Fall 2011 Curry Research Lectureship Series


Playing with Anger: The Socialization of Racial Coping Self-Efficacy in Youth

Howard Stevenson

 

Howard Stevenson
Friday, September 23 at 11am

Holloway Hall, First Floor, Bavaro Hall

Audio of Dr. Stevenson's Lecture

Sponsored by the Virginia Education Sciences Training Program, supported by the US Department of Education Institute of Education Sciences.

Racial/ethnic encounters are interactions of conflict or connection between individuals, families, and social systems. Given societal fear of racial conflict, avoidance is a common coping strategy but often results in distancing or difficult relationships. Research suggests that incompetence and fear of mismanagement of the encounters is very stressful and has implications for relationships with youth of color, particularly Black youth in schools. One negative outcome of unresolved racial/ethnic encounters is lower quality of adult authority (teachers, police, parents, counselors) to student relationships. Recast theory proposes that racial/ethnic socialization is a key mediating factor to help individuals manage stress from racial/ethnic encounters. This talk will discuss the role of racial/ethnic socialization as buffer and reappraisal of stress to promote racial coping self-efficacy and agency to resolve racial/ethnic encounters for Black youth. Videotaped examples of anger management and racial coping strategies will be presented from project PLAAY (Preventing Long-term Anger and Aggression in Youth).

Dr. Howard C. Stevenson is an Associate Professor and former Chair of the Applied Psychology and Human Development Division in the Graduate School of Education at the University of Pennsylvania. His research involves developing culturally relevant interventions for families and youth to improve their psychological adjustment in stressful situations. Dr. Stevenson and colleagues are conducting several  classroom- and playground-based racial negotiation skills-building interventions. Can We Talk (CWT) is designed to reduce negative stress reactions in student-teacher classroom relationships in public and independent schools. PLAAY (Preventing Long-term Anger and Aggression in Youth) uses athletics and racial socialization as anger management and racial coping tools for Black youth. Dr. Stevenson along with Penn professors Lorretta and John Jemmott and Chris Coleman have started the Barbershop Talk Project which teaches barbers to counsel 1100 Black males between 18-24 years old about retaliation violence and HIV/STD reduction strategies during haircut appointments, in a randomized field control trial.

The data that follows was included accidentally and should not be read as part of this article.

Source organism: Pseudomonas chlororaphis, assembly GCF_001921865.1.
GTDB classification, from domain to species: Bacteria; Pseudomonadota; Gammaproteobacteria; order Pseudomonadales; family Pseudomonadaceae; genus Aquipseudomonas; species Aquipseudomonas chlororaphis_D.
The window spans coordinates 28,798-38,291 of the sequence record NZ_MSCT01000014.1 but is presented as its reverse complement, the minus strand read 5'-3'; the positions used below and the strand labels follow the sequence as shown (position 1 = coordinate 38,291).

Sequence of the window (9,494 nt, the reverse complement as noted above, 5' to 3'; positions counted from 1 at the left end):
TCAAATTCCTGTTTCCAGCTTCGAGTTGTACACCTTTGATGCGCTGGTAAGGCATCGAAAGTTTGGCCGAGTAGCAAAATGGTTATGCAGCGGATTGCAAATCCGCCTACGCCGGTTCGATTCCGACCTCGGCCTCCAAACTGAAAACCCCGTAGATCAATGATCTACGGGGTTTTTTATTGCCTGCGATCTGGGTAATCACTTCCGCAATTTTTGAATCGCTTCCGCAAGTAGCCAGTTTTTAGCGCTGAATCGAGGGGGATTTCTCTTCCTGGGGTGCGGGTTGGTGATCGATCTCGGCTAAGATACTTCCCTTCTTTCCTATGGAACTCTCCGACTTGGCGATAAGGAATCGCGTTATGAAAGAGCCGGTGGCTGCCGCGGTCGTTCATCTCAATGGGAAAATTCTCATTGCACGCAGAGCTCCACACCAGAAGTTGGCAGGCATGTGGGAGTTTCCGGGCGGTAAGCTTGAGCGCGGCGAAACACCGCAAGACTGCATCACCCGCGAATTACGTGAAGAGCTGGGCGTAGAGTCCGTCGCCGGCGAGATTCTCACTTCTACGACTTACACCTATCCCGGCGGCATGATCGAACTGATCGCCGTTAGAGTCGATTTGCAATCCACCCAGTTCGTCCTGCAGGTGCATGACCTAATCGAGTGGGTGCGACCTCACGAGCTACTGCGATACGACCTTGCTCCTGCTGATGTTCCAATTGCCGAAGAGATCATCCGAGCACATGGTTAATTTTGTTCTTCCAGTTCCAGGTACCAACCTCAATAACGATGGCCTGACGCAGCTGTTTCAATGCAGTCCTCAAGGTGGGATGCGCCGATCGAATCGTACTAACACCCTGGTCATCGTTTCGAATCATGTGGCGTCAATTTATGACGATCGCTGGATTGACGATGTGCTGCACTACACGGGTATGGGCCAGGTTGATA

Recent books:
Slaughter-Defoe, D, Stevenson, H. C., Arrington, E. G. & Johnson, D. (In press, expected Nov, 20011). Black Educational Choice in a Climate of School Reform: Assessing the private and public alternatives to Traditional K-12 Public Schools, Praeger. ABC-Clio Publishers: Santa Barbara, CA.
Stevenson, Jr., H. C. (2003). Playing with anger: Teaching coping skills to African American boys through athletics and culture. Westport, CT.: Greenwood Publishing, Praeger.
Stevenson, H. C., Davis, G. Y., & Abdul-Kabir, S. (2001). Stickin’ To, Watchin’ Over, and Gettin’ With: An African American Parent’s Guide to Discipline. San Francisco: Jossey-Bass.

 

Immigrants Raising Citizens: Undocumented Parents and Their Young Children

Hirokazu Yoshikawa

 

Hirokazu Yoshikawa
Friday, September 30 at 11am

Holloway Hall, First Floor, Bavaro Hall

Due to the sensitive nature of Dr. Yoshikawa's work we will not be posting an audio recording.

Sponsored by the Virginia Education Sciences Training Program, supported by the US Department of Education Institute of Education Sciences.

This talk will present data from the 2011 volume Immigrants Raising Citizens: Undocumented Parents and Their Young Children.  The data stem from a three-year study of 380 infants from Dominican, Mexican, Chinese, and African American families, which included ethnography, in-home child assessments, and parent surveys. The book shows that undocumented parents share three sets of experiences that distinguish them from legal-status parents and may adversely influence their children’s development: avoidance of programs and authorities, isolated social networks, and poor work conditions. Fearing deportation, undocumented parents often avoid accessing valuable resources that could help their children’s development—such as access to public programs and agencies providing child care and food subsidies. At the same time, many of these parents are forced to interact with illegal entities such as smugglers or loan sharks out of financial necessity. Undocumented immigrants also tend to have fewer reliable social ties to assist with child care or share information on child-rearing. Compared to legal-status parents, undocumented parents experience significantly more exploitive work conditions, including long hours, inadequate pay and raises, few job benefits, and limited autonomy in job duties. These conditions can result in ongoing parental stress, economic hardship, and avoidance of center-based child care—which is directly correlated with early skill development in children.  The result is poorly developed cognitive skills that are recognizable in children as young as two years old and can negatively impact their future school performance.